1. All-Ireland Hurling and Football Finals
The Gaelic Athletic Association (GAA), Ireland’s largest sporting organisation, has held the All-Ireland hurling and gaelic football finals since 1887. Since 1908, 82,000 hurling and football fans have gathered in early September in Croke Park, the organisation’s headquarters, to watch these spectacular games. CNN has ranked the All-Ireland Hurling Final second on their “10 Sporting Events You Have to See Live” list calling it the “fastest and oldest field game in the world.” You definitely don’t want to miss watching the counties battle it out for the Sam MaGuire and the Liam McCarthy cup.
2. Oxegen Music Festival
The Oxegen Music Festival, sponsored by Heineken, has been held at the Punchestown Racecourse in County Kildare since 2004. Considered as Ireland’s answer to the UK’s Glastonbury Festival, Oxegen runs for four days in August each year with an average attendance of 60,000 people per day. Big names such as Lady Gaga, Eminem, Jay-Z, Coldplay, and Beyoncé have headlined the festival in past years. Although Oxegen took a break in 2012, it plans to be back in full swing this year with David Guetta, Calvin Harris, and Pitbull headlining. Get your tent and wellies ready for this must-attend event.
3. Ted Fest
The Ted Fest is held on the island of Inishmore at the end of February each year. This long weekend event is a celebration of the Channel 4 TV show, “Father Ted,” which finished airing in 1998. With only twenty-five episodes total, the series has managed to sell over 1 million box sets of the complete series. The show continued to gain a myriad of followers after its finale, many of whom gather on Inis Mor, or “Craggy Island,” in February and reenact The Craggy Cup and Ted’s Got Talent all while dressed up as their favourite character. This is a must-attend for Father Ted fans.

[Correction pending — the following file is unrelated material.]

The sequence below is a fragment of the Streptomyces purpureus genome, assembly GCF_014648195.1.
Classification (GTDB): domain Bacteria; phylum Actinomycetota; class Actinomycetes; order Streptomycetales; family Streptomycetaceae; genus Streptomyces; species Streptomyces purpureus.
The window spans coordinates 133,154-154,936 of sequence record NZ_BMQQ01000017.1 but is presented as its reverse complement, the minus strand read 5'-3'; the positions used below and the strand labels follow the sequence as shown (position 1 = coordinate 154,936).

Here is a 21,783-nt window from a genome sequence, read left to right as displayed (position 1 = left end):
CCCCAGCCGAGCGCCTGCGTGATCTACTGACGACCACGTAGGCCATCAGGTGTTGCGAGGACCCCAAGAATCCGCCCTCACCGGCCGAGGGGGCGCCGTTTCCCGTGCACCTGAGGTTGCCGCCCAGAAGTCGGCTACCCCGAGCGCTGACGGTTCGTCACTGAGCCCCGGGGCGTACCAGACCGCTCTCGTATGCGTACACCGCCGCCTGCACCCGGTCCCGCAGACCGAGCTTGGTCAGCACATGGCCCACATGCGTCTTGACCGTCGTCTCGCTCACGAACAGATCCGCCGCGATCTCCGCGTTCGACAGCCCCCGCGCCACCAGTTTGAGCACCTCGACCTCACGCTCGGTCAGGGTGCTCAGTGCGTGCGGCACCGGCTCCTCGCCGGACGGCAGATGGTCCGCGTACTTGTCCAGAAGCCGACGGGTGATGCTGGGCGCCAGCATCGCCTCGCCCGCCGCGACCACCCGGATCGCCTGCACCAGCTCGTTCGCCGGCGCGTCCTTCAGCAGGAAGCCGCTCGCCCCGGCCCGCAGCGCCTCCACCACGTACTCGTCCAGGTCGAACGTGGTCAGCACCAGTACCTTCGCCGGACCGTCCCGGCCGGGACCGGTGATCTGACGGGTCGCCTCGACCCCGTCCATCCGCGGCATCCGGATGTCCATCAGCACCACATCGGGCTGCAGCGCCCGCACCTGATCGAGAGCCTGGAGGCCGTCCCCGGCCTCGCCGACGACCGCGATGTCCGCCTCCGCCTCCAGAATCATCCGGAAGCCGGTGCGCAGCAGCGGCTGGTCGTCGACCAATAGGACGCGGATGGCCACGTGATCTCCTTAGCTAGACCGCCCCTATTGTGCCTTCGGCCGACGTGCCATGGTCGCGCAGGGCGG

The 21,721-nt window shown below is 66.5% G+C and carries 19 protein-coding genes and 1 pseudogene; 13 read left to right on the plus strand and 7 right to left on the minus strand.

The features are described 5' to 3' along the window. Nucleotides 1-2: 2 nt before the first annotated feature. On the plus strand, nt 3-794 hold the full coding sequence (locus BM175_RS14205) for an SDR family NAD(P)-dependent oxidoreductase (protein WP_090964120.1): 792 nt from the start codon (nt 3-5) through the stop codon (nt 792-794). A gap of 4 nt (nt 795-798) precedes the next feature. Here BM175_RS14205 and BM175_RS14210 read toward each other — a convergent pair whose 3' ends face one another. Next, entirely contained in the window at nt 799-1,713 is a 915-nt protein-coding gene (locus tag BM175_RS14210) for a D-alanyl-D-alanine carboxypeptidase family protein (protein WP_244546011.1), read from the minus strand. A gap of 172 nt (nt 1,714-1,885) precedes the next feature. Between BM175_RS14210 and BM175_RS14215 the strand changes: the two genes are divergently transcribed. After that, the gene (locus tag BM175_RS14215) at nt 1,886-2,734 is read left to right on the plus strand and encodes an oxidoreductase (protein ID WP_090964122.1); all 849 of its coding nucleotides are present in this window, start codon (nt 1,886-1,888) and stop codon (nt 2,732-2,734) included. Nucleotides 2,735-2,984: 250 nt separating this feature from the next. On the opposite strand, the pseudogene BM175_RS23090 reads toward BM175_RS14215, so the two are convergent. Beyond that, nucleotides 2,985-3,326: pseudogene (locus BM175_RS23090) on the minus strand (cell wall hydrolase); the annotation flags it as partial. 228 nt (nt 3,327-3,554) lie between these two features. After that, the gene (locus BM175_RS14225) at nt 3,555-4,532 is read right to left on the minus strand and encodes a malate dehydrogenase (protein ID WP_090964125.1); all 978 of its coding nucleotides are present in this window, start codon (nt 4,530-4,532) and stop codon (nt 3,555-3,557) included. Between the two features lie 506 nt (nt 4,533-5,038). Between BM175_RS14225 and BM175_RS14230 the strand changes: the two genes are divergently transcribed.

The Ted Fest website jokes:
“So we'll all meet every year at the end of February on a small island in the Atlantic”
“That's mad Ted'
4. St Patrick's Day Festival
The annual St. Patrick’s Day festival takes place over five days in the middle of March in Dublin. Buildings like Trinity College are illuminated green and carnivals are assembled as the city celebrates St. Patrick’s feast day. You can attend funfairs, music and comedy performances, and educational tours while dressed in your finest green gear. Kindling Irish pride, there is something for everyone to enjoy during this lively week of activities.
5. Galway Races
The Galway Races, held during the last week of July each year since 1869 at the Ballybrit racecourse, is Ireland’s biggest and most famous horse racing festival. Over 150,000 people attend the races, dressed in their extravagant hats and elegant dresses. There is fun for the whole family with “Mad Hatter’s Day” where people show off their wackiest and most creative hats. Considered as Ireland’s version of the Royal Ascot and The Kentucky Derby, you’re guaranteed to have some fun at this exciting event.
6. Killorglin Puck Fair
Killorglin Puck Fair is Ireland’s oldest fair and is held at the beginning of August each year in Kerry. Legend has it that the fair originated during the early 1600s when a male goat, known in Irish as a “poc,” broke from his herd to warn the town of the approaching Redhead army, led by Oliver Cromwell. Having time to prepare themselves, the town has been forever grateful for the goat’s warning and celebrates it each year with traditional music, dance, food, and storytelling. The Fair begins when a wild mountain goat is selected and crowned “King Puck” and is adorned in the centre of the town. Special horse and cattle fairs are set up throughout the town and the celebrations continue into the night with pubs staying open until 3:00am.